Sunday, August 9, 2015


Well, they might not be historical creatures, but given I have been working on a Skythian army, I figured I'd also get two old metal centaurs I still have from my days of playing Dungeons and Dragons ready for action as well.

Some historians believe that the early (mainly Greek, but they are also evident in Indian and some other cultures) myths relating to the existence of centaurs may have been the result of stories told by peoples who weren't used to seeing horses on their first contact with the Steppe Nomad peoples of (modern day) Southern Russia and Eastern Asia.

And as far as the Greeks are concerned, the Skythians would have been the first Steppe Nomad peoples they would have come in contact with. (It is also theorized that the Skythian women who accompanied their men into battle were the inspiration for the Greek legends relating to the Amazons).

One day, I might experiment and let my centaurs join my Skythians on campaign, just for the heck of it. It would be nice to have a few more than just two of them though - a small elite unit of maybe half a dozen figures might look cool if I can find appropriate figures!

Sunday, August 2, 2015


Last week's posts were more about my Skythians, but some of my Thracians made it into a couple of the shots so here's a few more pcs of some of my Thracian warriors.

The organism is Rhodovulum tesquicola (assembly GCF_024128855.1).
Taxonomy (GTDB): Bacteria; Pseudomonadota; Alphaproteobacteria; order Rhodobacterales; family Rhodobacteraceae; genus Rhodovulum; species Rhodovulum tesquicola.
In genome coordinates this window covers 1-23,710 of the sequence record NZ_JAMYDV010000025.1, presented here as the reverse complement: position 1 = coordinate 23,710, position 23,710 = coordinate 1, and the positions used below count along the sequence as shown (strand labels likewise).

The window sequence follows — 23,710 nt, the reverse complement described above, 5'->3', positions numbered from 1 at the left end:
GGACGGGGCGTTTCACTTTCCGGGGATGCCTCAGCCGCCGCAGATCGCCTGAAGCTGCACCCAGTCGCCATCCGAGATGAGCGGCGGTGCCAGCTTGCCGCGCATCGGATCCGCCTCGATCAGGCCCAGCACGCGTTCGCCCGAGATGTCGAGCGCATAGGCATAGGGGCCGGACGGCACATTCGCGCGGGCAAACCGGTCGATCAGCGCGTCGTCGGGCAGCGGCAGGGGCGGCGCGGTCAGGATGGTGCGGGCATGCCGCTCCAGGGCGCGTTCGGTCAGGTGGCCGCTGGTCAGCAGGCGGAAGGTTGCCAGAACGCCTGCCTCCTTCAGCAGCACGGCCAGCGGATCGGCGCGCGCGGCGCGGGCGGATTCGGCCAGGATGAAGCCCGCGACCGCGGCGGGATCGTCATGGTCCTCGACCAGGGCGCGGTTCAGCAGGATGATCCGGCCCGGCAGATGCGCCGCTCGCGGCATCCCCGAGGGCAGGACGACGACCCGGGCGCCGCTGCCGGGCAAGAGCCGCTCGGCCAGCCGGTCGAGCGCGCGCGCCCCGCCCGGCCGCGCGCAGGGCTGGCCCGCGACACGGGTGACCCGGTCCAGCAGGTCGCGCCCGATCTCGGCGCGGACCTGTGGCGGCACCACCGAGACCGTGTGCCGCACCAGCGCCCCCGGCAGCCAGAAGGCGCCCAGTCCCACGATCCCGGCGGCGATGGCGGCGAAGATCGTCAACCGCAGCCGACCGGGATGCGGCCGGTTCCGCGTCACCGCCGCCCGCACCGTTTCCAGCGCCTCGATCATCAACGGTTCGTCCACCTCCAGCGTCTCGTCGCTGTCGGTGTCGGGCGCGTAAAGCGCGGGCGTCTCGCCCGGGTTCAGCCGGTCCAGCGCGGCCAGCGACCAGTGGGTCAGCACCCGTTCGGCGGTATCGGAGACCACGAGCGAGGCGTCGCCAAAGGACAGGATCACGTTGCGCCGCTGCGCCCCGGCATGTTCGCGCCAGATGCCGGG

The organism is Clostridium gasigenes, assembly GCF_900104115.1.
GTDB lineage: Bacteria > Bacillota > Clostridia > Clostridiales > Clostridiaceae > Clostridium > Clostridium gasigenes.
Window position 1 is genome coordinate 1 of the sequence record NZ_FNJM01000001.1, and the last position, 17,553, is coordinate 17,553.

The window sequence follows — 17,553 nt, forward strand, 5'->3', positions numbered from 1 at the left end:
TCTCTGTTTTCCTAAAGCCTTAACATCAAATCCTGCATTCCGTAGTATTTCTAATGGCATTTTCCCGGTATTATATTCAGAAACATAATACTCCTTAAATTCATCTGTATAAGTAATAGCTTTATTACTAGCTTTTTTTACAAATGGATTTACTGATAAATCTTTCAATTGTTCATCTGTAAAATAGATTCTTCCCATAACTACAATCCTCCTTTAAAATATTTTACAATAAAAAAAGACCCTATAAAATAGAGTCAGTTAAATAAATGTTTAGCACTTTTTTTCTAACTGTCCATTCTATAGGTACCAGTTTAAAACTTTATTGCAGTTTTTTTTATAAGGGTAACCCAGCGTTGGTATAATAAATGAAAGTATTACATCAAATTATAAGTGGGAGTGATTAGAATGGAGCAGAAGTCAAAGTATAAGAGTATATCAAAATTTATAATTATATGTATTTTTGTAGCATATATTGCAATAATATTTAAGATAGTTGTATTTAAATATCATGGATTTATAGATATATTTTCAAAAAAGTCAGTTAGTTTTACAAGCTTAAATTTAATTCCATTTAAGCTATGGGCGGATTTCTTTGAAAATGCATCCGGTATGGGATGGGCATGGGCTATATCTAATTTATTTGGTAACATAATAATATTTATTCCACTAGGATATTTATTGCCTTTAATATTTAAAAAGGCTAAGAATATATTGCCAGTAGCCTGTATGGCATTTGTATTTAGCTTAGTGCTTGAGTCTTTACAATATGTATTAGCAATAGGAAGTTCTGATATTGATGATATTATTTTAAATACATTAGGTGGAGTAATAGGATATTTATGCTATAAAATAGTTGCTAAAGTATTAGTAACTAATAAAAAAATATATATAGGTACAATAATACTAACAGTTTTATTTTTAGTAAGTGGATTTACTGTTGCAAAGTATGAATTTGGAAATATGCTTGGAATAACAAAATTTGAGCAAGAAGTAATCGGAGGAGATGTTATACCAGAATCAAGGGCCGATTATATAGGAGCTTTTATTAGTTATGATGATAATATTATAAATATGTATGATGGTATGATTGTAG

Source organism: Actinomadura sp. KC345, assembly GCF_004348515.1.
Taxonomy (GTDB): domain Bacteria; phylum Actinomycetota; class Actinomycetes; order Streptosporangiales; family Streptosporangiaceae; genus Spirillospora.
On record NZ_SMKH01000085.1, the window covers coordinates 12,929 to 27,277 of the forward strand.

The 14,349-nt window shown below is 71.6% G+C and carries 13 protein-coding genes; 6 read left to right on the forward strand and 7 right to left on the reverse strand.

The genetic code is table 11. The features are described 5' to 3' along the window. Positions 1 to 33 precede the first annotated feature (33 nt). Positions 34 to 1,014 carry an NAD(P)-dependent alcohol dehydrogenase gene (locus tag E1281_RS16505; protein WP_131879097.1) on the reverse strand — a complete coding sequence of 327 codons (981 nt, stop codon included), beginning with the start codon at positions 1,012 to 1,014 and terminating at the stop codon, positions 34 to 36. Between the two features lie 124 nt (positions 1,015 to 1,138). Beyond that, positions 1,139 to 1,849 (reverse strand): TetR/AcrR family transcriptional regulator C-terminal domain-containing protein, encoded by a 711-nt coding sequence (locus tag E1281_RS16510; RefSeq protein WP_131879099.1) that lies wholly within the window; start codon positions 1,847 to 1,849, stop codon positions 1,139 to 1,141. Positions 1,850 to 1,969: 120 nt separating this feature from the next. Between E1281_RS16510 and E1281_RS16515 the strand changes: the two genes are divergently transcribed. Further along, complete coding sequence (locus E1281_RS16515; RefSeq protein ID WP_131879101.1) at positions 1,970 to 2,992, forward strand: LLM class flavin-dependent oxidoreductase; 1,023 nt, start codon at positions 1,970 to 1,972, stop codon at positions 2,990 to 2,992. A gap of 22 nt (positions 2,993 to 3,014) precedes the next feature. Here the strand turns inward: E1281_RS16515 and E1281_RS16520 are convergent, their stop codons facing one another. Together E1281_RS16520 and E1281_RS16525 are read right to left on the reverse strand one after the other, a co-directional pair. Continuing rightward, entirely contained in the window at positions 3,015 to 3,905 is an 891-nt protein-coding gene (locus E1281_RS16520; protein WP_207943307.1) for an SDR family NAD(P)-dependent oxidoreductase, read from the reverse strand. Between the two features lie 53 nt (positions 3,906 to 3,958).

Thracian light horse armed with javelins, and peltasts with their cutting axes.

Sunday, July 26, 2015

First Skythians ready for battle

I still haven't finished the full army, but the first few units are now battle ready.

The Skythians traced their own history back to around 1,500BCE, but the first known historical records of them as a people appear in 512BCE, when the Persian king, Darius I launched an unsuccessful raid into their territory, which roughly corresponded to the area we know today as the Crimea, and up into Ukraine and southern Russia. They were fierce warriors known for their horsemanship and archery, and the regular appearances of women warriors in their ranks prompts many historians to believe that the "Amazons" of Greek legend were in fact women of the various Skythian tribes.

The Skythians were an early Steppe nomad peoples, similar to the Huns and Mongols of later eras. They traded with the Greeks and Persians, and hired out as mercenaries. Persian kings employed Skythians to train their own troops as archers, and in the Persian battle lineup, the Skythians were lined up next to the native Persian troops, indicated the higher "prestige" they enjoyed than the mercenaries of other allied and subject nations used by the Persians.

In battle, the Skythian cavalry became known for their "wedge" formation, which was later copied by Alexander "The Great" for his Macedonian cavalry. As seen in the photo above, the Skythian Heavy Horse are deployed in a "V" formation, with the tip pointed towards the enemy, and the flanks protected by mounted archers, who provided fire support for the strike and also shielded the vulnerable flanks from counter-attack.